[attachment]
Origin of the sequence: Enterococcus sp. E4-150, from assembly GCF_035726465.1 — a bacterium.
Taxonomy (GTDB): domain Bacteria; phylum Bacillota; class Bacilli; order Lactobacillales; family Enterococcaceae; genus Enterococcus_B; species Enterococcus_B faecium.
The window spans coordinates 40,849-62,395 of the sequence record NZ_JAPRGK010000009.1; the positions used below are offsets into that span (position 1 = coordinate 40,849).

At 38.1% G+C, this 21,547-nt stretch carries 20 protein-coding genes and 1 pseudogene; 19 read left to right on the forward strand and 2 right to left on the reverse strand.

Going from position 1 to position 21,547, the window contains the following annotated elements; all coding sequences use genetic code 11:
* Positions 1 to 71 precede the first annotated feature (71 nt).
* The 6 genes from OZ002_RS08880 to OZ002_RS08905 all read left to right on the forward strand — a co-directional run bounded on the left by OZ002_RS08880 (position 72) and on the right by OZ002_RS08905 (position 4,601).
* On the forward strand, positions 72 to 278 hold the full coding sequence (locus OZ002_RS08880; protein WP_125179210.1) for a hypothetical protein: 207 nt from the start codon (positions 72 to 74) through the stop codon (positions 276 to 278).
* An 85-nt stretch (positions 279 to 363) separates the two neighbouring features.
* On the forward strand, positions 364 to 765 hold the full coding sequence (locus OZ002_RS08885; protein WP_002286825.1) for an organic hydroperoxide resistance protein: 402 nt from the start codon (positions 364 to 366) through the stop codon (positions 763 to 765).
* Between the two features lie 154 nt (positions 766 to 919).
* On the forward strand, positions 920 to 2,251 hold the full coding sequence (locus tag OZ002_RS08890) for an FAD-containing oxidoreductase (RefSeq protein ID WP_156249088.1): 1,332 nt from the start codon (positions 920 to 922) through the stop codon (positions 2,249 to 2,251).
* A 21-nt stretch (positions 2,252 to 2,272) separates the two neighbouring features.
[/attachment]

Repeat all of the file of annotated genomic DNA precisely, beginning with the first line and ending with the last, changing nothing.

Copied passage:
Origin of the sequence: Enterococcus sp. E4-150, from assembly GCF_035726465.1 — a bacterium.
Taxonomy (GTDB): domain Bacteria; phylum Bacillota; class Bacilli; order Lactobacillales; family Enterococcaceae; genus Enterococcus_B; species Enterococcus_B faecium.
The window spans coordinates 40,849-62,395 of the sequence record NZ_JAPRGK010000009.1; the positions used below are offsets into that span (position 1 = coordinate 40,849).

At 38.1% G+C, this 21,547-nt stretch carries 20 protein-coding genes and 1 pseudogene; 19 read left to right on the forward strand and 2 right to left on the reverse strand.

Going from position 1 to position 21,547, the window contains the following annotated elements; all coding sequences use genetic code 11:
* Positions 1 to 71 precede the first annotated feature (71 nt).
* The 6 genes from OZ002_RS08880 to OZ002_RS08905 all read left to right on the forward strand — a co-directional run bounded on the left by OZ002_RS08880 (position 72) and on the right by OZ002_RS08905 (position 4,601).
* On the forward strand, positions 72 to 278 hold the full coding sequence (locus OZ002_RS08880; protein WP_125179210.1) for a hypothetical protein: 207 nt from the start codon (positions 72 to 74) through the stop codon (positions 276 to 278).
* An 85-nt stretch (positions 279 to 363) separates the two neighbouring features.
* On the forward strand, positions 364 to 765 hold the full coding sequence (locus OZ002_RS08885; protein WP_002286825.1) for an organic hydroperoxide resistance protein: 402 nt from the start codon (positions 364 to 366) through the stop codon (positions 763 to 765).
* Between the two features lie 154 nt (positions 766 to 919).
* On the forward strand, positions 920 to 2,251 hold the full coding sequence (locus tag OZ002_RS08890) for an FAD-containing oxidoreductase (RefSeq protein ID WP_156249088.1): 1,332 nt from the start codon (positions 920 to 922) through the stop codon (positions 2,249 to 2,251).
* A 21-nt stretch (positions 2,252 to 2,272) separates the two neighbouring features.